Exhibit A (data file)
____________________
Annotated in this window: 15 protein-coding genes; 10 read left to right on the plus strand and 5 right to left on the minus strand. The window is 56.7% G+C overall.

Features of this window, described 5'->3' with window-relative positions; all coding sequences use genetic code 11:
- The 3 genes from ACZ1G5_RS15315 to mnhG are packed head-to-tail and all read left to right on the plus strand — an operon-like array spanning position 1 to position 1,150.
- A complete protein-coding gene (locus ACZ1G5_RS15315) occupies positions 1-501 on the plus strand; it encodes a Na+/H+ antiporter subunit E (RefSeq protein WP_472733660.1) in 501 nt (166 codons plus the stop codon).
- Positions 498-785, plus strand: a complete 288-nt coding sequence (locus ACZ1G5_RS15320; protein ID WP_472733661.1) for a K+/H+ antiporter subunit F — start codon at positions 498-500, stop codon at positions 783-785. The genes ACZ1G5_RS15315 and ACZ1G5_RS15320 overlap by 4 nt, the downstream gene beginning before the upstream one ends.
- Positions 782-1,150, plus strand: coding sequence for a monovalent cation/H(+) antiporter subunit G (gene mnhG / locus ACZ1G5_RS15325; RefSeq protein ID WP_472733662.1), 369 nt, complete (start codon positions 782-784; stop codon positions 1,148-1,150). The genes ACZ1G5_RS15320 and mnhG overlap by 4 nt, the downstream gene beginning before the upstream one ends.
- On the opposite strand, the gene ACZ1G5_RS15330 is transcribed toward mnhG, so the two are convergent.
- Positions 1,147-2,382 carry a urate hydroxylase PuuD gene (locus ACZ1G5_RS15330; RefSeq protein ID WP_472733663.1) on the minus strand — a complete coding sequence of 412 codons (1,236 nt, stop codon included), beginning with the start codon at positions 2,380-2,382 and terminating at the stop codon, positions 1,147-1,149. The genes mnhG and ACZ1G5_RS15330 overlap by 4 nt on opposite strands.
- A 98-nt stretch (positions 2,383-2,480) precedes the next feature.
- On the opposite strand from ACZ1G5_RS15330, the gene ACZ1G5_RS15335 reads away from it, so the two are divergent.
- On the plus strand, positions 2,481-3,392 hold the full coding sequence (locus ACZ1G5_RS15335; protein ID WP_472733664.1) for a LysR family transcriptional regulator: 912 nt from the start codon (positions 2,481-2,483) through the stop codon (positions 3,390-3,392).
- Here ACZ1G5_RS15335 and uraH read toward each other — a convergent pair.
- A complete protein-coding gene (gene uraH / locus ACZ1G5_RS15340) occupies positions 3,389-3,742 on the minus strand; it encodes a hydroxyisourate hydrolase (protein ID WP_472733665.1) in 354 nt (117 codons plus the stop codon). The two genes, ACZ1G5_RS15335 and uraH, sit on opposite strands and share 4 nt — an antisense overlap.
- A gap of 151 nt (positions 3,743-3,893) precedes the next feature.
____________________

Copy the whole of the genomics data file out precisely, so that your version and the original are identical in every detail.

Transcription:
Annotated in this window: 15 protein-coding genes; 10 read left to right on the plus strand and 5 right to left on the minus strand. The window is 56.7% G+C overall.

Features of this window, described 5'->3' with window-relative positions; all coding sequences use genetic code 11:
- The 3 genes from ACZ1G5_RS15315 to mnhG are packed head-to-tail and all read left to right on the plus strand — an operon-like array spanning position 1 to position 1,150.
- A complete protein-coding gene (locus ACZ1G5_RS15315) occupies positions 1-501 on the plus strand; it encodes a Na+/H+ antiporter subunit E (RefSeq protein WP_472733660.1) in 501 nt (166 codons plus the stop codon).
- Positions 498-785, plus strand: a complete 288-nt coding sequence (locus ACZ1G5_RS15320; protein ID WP_472733661.1) for a K+/H+ antiporter subunit F — start codon at positions 498-500, stop codon at positions 783-785. The genes ACZ1G5_RS15315 and ACZ1G5_RS15320 overlap by 4 nt, the downstream gene beginning before the upstream one ends.
- Positions 782-1,150, plus strand: coding sequence for a monovalent cation/H(+) antiporter subunit G (gene mnhG / locus ACZ1G5_RS15325; RefSeq protein ID WP_472733662.1), 369 nt, complete (start codon positions 782-784; stop codon positions 1,148-1,150). The genes ACZ1G5_RS15320 and mnhG overlap by 4 nt, the downstream gene beginning before the upstream one ends.
- On the opposite strand, the gene ACZ1G5_RS15330 is transcribed toward mnhG, so the two are convergent.
- Positions 1,147-2,382 carry a urate hydroxylase PuuD gene (locus ACZ1G5_RS15330; RefSeq protein ID WP_472733663.1) on the minus strand — a complete coding sequence of 412 codons (1,236 nt, stop codon included), beginning with the start codon at positions 2,380-2,382 and terminating at the stop codon, positions 1,147-1,149. The genes mnhG and ACZ1G5_RS15330 overlap by 4 nt on opposite strands.
- A 98-nt stretch (positions 2,383-2,480) precedes the next feature.
- On the opposite strand from ACZ1G5_RS15330, the gene ACZ1G5_RS15335 reads away from it, so the two are divergent.
- On the plus strand, positions 2,481-3,392 hold the full coding sequence (locus ACZ1G5_RS15335; protein ID WP_472733664.1) for a LysR family transcriptional regulator: 912 nt from the start codon (positions 2,481-2,483) through the stop codon (positions 3,390-3,392).
- Here ACZ1G5_RS15335 and uraH read toward each other — a convergent pair.
- A complete protein-coding gene (gene uraH / locus ACZ1G5_RS15340) occupies positions 3,389-3,742 on the minus strand; it encodes a hydroxyisourate hydrolase (protein ID WP_472733665.1) in 354 nt (117 codons plus the stop codon). The two genes, ACZ1G5_RS15335 and uraH, sit on opposite strands and share 4 nt — an antisense overlap.
- A gap of 151 nt (positions 3,743-3,893) precedes the next feature.